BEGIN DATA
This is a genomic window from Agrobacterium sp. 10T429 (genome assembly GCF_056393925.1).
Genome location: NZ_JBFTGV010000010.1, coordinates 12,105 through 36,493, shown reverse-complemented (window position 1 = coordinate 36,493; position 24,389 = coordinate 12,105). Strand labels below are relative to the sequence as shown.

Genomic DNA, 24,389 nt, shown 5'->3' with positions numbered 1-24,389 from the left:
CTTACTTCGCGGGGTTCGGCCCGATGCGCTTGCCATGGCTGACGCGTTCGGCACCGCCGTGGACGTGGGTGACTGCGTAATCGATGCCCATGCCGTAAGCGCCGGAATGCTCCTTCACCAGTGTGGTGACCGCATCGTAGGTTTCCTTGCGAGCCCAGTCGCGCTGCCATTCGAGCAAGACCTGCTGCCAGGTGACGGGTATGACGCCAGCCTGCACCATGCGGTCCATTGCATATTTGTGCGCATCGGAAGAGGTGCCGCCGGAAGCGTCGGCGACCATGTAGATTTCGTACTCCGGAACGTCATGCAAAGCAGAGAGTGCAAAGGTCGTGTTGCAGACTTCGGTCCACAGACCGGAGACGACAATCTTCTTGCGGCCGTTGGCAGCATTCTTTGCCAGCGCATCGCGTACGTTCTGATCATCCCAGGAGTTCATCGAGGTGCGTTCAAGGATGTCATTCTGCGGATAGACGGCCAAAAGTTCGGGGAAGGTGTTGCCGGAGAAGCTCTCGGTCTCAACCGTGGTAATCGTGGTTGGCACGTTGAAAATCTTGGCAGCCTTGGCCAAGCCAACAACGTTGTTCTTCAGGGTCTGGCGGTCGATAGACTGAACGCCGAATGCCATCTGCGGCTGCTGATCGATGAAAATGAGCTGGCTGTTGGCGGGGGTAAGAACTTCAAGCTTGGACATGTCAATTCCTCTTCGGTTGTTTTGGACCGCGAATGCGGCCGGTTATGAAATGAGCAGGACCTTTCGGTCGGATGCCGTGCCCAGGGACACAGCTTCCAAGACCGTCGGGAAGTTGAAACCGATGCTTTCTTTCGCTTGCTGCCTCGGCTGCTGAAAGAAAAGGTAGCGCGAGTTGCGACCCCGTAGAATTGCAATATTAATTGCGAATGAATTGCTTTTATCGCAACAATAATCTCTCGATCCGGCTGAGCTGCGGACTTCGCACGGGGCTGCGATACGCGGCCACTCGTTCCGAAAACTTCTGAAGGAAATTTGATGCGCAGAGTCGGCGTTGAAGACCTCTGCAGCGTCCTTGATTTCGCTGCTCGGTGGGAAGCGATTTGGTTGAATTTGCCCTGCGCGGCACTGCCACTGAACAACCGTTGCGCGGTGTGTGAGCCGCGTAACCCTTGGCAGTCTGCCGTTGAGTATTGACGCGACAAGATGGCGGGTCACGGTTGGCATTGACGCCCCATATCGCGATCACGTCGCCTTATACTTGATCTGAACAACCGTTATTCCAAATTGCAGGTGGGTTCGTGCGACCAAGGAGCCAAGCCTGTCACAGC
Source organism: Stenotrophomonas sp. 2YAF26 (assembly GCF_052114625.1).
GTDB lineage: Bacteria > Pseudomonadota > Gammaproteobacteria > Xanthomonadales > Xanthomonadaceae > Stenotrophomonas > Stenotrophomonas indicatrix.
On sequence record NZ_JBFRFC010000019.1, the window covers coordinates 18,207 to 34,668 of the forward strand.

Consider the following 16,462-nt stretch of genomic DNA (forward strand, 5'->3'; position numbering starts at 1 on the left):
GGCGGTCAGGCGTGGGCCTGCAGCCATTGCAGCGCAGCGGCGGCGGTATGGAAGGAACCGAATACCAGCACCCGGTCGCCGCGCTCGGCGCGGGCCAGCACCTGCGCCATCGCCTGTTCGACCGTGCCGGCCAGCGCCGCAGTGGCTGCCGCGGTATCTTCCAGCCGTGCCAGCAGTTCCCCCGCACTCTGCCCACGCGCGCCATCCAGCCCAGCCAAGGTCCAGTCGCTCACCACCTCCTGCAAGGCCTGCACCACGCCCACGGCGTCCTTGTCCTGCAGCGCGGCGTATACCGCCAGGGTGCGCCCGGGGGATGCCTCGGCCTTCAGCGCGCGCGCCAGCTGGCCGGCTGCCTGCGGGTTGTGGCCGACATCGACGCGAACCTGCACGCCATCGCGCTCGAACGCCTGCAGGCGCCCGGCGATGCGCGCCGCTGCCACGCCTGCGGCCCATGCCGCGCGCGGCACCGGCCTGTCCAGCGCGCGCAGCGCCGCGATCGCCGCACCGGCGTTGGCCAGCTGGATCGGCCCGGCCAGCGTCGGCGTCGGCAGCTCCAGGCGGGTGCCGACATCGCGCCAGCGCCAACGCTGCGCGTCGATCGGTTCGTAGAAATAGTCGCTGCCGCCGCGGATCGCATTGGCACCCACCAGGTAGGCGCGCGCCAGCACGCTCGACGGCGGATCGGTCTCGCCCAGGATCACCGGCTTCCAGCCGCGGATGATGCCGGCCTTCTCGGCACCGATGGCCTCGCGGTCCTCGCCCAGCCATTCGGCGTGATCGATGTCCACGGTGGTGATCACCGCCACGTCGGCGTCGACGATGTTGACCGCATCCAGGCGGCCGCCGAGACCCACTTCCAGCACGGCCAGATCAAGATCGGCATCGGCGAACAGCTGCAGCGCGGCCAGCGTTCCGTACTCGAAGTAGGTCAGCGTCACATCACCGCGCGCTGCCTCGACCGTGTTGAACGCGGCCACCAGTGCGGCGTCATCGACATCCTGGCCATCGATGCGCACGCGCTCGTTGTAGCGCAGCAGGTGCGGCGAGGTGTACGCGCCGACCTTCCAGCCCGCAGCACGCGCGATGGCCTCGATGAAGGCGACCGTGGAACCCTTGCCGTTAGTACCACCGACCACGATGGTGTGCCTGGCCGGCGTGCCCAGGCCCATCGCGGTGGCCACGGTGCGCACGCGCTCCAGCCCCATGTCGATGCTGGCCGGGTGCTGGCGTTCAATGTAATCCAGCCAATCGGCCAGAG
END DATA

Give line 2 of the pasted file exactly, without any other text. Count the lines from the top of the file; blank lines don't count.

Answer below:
Genome location: NZ_JBFTGV010000010.1, coordinates 12,105 through 36,493, shown reverse-complemented (window position 1 = coordinate 36,493; position 24,389 = coordinate 12,105). Strand labels below are relative to the sequence as shown.